‘What should I charge?’

I get asked this a lot.  There’s no hard and fast rules as to what you should charge.  So here’s what I’m going to say.  When you decide what prices you’re going to ask someone for in return for something you are giving them, whether it’s a one on one session or a group thing or a programme, or whatever it is that you are selling, you just need to be sure of number 1; what is the value that you’re offering them? Not in the form of how much time it will take you to deliver it, but what is the value that you are offering them from the perspective of how is their life going to change? What kind of result are they going to get? What pain are they in that they are going to get away from if they then pay the money to do this thing with you?

So number 1, you have to be really clear about what it’s worth to the customer that you’re selling to, to not be in pain anymore? For them to lose the weight they want to lose? For them to look and feel 20 years younger? What is that worth to them? Because what you mustn’t do is decide how much you’re going to charge someone based on the amount of time it’s going to take you to deliver that.  Nobody wants to pay you for your time.  That’s a complete waste – it’s a complete misunderstanding.  People want to pay you to get from where they are now – which might be feeling unhappy / feeling stuck / feeling confused / feeling overwhelmed about their fitness, health or wellness challenge that they have – to feeling amazing / feeling healthy / moving better / feeling better / looking better.  That is what the value you have to ascertain is.  And this is why price is so fluid and price is so elastic because it’s actually really down to the person selling the product or service as to what they charge.  Yes you can look at what your competitors in the market are doing but if I’m honest we’ve never done that and I don’t recommend you do it because all that will happen is you’ll either go ‘Okay well the average is £5 a class so I’m going to charge a bit less so people don’t think I’m too expensive’, or you’ll go ‘Okay well the average is £5 a class so I’m going to charge a bit more so that people think that I’m top end.’  And you’re completely limited by what your competitors – who by the way, might not be making decent money at all – you’re limited by what they’re charging, rather than what you should charge based on what is the value you are offering to the end user.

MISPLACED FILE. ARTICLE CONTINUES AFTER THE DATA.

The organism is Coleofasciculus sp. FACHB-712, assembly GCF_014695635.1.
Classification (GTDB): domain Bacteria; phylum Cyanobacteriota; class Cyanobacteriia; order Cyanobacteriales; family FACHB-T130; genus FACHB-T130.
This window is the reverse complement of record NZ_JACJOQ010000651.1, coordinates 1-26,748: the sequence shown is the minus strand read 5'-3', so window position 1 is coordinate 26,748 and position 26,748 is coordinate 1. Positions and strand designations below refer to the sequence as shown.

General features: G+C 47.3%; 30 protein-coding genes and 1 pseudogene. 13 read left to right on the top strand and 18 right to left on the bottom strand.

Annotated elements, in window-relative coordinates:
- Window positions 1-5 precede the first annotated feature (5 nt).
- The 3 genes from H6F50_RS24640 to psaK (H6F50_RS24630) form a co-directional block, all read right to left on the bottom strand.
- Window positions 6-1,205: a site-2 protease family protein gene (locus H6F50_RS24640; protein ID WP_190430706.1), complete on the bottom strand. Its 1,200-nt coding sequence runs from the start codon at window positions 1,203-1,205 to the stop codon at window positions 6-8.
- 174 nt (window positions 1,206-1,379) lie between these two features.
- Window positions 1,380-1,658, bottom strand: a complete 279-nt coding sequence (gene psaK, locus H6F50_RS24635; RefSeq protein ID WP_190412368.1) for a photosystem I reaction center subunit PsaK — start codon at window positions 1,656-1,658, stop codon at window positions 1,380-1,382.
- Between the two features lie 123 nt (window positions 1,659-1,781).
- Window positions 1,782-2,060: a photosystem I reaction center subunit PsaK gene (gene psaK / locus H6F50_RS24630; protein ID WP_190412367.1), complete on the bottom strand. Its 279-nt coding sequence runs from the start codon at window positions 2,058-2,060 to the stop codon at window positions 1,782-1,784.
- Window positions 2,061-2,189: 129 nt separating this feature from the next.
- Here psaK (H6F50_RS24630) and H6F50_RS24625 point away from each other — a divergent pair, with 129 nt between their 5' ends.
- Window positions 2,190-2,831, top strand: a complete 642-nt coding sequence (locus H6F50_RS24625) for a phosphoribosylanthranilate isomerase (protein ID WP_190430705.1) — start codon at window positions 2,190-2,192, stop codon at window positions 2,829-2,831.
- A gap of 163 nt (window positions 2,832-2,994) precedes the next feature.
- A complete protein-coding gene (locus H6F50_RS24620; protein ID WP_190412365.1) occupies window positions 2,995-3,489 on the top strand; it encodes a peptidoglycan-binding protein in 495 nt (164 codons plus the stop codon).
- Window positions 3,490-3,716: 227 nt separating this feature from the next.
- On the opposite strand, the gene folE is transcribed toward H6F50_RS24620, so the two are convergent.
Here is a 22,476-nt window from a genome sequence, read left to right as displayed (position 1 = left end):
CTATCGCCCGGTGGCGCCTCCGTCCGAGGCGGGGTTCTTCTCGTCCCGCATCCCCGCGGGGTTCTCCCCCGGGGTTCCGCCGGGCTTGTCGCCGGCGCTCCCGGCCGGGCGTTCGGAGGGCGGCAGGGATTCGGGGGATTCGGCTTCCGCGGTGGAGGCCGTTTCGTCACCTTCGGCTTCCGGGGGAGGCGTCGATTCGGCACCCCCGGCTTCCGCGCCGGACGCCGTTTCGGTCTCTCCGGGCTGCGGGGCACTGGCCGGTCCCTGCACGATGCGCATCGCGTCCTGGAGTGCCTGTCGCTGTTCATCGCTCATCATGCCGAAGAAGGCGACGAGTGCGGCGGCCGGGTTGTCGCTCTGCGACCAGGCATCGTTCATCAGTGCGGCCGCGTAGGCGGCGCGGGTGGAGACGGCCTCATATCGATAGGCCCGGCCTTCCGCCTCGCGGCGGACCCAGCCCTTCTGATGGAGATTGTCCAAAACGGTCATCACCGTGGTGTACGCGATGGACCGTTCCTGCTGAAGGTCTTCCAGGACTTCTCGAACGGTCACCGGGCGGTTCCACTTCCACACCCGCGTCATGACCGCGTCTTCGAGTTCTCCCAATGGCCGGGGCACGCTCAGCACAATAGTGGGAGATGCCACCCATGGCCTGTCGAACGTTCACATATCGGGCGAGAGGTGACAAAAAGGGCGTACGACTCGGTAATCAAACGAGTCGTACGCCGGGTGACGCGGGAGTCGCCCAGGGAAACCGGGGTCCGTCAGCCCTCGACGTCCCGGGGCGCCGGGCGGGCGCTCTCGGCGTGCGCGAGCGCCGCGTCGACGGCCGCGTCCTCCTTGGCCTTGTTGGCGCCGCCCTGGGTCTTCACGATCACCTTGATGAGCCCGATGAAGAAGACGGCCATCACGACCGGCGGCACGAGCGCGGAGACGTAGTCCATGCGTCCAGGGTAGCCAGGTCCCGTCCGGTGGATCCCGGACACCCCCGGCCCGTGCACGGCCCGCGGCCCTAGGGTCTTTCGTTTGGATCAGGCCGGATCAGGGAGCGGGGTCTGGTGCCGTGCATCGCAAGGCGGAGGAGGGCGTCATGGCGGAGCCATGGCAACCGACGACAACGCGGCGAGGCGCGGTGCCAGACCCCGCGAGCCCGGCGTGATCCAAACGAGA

So again, think about something like trainers or handbags.  You know, you can buy a handbag from Primark – it can be as little as £5.  Can you still put your stuff in it? Yeah.  Does it still go over your shoulder? Yeah, probably.  Does it look nice? Yeah – probably looks fine.  But then you can go to Prada and you can pay £4000 for a handbag.  Can you still put your stuff in it? Yeah.  Does it still go over your shoulder? Yeah.  Does it look nice? Yeah.  Yet one of these products is charging £5 and the other one is charging thousands of pounds.  This is what I mean by price elasticity.  It’s really down to you as the business owner to get a good understanding of what is the value in real terms – in results based terms – for somebody who does your session or your programme or your courses – because of the change they’re going to experience in their fitness, health and wellness.  And again, this is why you can have people charging anything from £3 a class up to £100 a month to come to classes.  This is why you can have people charging £30 an hour for PT, all the way up to 25 grand paid upfront for a 3 month personal training programme.  You must not let yourself be defined by what the people around you are doing with pricing.  That’s what I would say.